Hume trout keep firing
  |  First Published: September 2005

With the hot trout action that Lake Hume experienced last month, things throughout September should keep firing for anglers who take time out to get there and wet a line.

Reports from out on the weir lately have been great with brown trout in excellent condition ranging from 400g up to 2.6kg. Given the stocking of over 50,000 yearling brown trout into the weir last month, the fishing for anglers far and wide is surely going to improve.

Really, the only method that is consistently producing the goods is trolling Tassie Devils around the weir wall area. Tassies no.26 Pink Lady and no.55 Pink Panther have been really productive, as has any lure with the natural colours of redfin.

Although flatline trolling has been very productive, other techniques including casting lures from the bank, downriggers or just trolling bibbed lures like Merlins, Vikings and McGraths have also worked well.

On one recent trip I caught more redfin than trout, which from previous trips out on the weir at this time of year, was really unusual. Using nothing but Vikings and Merlins, I caught over 20 well-conditioned reddies with the biggest around a kilo. It goes to show that anything can happen when you’re using the right gear.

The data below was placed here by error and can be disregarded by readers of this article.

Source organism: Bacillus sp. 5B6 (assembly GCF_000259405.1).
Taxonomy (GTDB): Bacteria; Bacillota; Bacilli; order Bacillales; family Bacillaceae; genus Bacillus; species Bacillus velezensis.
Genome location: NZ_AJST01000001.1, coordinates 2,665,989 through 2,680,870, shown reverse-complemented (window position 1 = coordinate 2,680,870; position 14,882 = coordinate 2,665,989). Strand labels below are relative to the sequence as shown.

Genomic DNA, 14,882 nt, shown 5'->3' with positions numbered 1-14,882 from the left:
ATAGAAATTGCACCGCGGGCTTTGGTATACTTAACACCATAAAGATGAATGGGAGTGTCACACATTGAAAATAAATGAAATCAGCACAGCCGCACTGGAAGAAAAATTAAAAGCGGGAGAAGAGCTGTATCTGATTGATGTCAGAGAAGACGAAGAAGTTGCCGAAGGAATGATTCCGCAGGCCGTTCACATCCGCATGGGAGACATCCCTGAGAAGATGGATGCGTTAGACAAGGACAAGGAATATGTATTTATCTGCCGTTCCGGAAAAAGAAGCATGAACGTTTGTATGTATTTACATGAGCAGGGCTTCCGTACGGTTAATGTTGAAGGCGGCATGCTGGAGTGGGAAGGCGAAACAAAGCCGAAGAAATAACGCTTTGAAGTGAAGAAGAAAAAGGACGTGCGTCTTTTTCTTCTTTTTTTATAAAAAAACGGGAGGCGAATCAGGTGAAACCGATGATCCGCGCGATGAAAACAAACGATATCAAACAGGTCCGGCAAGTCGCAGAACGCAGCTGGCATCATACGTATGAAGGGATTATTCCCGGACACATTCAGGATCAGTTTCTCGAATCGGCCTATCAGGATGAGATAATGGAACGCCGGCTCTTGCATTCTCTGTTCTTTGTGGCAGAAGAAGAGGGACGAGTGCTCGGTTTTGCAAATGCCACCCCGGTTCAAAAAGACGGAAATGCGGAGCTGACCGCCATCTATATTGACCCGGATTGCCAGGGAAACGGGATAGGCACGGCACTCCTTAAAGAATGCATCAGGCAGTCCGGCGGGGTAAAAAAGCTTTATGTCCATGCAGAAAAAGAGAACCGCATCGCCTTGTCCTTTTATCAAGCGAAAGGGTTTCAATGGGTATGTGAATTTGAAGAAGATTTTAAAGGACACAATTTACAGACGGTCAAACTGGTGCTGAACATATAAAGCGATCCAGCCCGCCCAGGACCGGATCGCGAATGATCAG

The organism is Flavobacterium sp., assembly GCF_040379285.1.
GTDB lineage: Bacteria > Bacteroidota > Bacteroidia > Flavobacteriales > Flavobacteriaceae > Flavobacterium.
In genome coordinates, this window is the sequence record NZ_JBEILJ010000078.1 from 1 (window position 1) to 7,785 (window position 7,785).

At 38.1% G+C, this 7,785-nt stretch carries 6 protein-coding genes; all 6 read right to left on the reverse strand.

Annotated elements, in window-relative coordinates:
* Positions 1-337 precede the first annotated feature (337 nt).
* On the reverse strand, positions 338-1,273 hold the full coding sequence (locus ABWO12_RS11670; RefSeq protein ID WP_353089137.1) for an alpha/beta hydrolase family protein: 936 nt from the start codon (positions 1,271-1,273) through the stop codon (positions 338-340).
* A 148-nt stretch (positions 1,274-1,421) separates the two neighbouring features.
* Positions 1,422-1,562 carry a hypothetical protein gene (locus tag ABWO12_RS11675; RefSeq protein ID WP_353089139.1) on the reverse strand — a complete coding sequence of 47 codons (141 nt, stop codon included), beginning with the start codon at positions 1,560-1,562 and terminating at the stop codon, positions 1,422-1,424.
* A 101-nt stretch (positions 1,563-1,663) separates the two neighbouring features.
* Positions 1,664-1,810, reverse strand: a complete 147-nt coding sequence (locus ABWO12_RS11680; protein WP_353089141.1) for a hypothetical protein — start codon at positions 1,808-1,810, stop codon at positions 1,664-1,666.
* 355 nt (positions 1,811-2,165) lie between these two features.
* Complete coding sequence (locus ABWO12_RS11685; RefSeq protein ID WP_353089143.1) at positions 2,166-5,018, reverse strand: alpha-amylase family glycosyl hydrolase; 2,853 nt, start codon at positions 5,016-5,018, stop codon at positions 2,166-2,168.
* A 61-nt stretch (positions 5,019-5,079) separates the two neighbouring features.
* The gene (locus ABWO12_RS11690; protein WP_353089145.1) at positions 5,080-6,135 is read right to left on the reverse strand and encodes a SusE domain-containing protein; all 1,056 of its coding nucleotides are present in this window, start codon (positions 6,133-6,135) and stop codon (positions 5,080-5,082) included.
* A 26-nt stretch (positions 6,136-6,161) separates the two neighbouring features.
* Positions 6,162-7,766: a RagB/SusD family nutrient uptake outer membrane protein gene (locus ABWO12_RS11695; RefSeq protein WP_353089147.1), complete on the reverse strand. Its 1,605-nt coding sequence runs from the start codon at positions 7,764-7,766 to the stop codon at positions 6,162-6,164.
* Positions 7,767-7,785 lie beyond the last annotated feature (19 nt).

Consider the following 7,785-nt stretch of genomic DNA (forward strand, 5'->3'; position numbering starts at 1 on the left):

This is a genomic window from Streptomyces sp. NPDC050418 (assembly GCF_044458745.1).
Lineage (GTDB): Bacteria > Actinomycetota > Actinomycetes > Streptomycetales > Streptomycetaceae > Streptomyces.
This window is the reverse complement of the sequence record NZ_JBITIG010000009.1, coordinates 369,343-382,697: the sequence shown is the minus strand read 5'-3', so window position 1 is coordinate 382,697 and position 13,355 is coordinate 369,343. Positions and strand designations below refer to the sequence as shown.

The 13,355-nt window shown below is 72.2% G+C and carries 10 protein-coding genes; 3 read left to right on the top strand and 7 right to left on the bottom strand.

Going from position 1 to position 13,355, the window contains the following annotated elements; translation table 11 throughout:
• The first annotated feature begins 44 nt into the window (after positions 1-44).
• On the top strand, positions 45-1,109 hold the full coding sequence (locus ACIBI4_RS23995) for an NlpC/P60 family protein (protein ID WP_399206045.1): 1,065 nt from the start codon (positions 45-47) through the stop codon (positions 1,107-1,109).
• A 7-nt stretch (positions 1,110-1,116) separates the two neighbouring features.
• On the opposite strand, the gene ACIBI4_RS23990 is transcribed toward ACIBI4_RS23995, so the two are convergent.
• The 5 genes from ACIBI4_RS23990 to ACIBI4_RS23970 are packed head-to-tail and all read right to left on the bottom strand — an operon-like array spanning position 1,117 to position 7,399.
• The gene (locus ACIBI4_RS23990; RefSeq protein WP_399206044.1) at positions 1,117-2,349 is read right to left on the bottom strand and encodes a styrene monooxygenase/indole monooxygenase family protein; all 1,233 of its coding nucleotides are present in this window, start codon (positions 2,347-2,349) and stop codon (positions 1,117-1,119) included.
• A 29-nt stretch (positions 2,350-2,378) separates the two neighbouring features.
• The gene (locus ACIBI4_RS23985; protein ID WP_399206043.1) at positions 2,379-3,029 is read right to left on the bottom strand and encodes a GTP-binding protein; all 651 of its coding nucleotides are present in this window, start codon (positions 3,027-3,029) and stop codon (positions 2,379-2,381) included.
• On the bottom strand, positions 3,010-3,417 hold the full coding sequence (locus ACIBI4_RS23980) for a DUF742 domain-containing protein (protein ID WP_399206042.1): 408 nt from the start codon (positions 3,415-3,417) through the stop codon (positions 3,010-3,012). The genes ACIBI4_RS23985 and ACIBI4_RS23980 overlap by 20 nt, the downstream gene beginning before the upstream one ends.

One thing I’ve realised lately is that after rain the trout seem to be pushing deeper, leaving lures like Tassies that run shallow virtually useless unless trolled on a downrigger.

Using a depth sounder, I’ve noticed out in open water that the majority of fish on the screen, probably 90%, are sitting at around 10m after rain. But after a couple of days of fine weather they move up to around 5m – a huge difference.

With the help of a sounder, this information can improve your catches by allowing you to choose the right lure to suit the depths based on the weather. I’ve tried it and it’s worked.

This doesn’t mean that there aren’t fish cruising in other depths, it’s just a guideline that may help.

The Murray River from Lake Hume right down to Mulwala is still producing quite a few crays. Most trips I’ve been on have yielded a bagful for the table. Remember, the Murray cray season closes on September 1, as does the Murray cod season.

From next month on the fishing should start picking up with the weir wall being the best spot for trout and yellowbelly as soon as the water starts rising – that’s something to look forward to!

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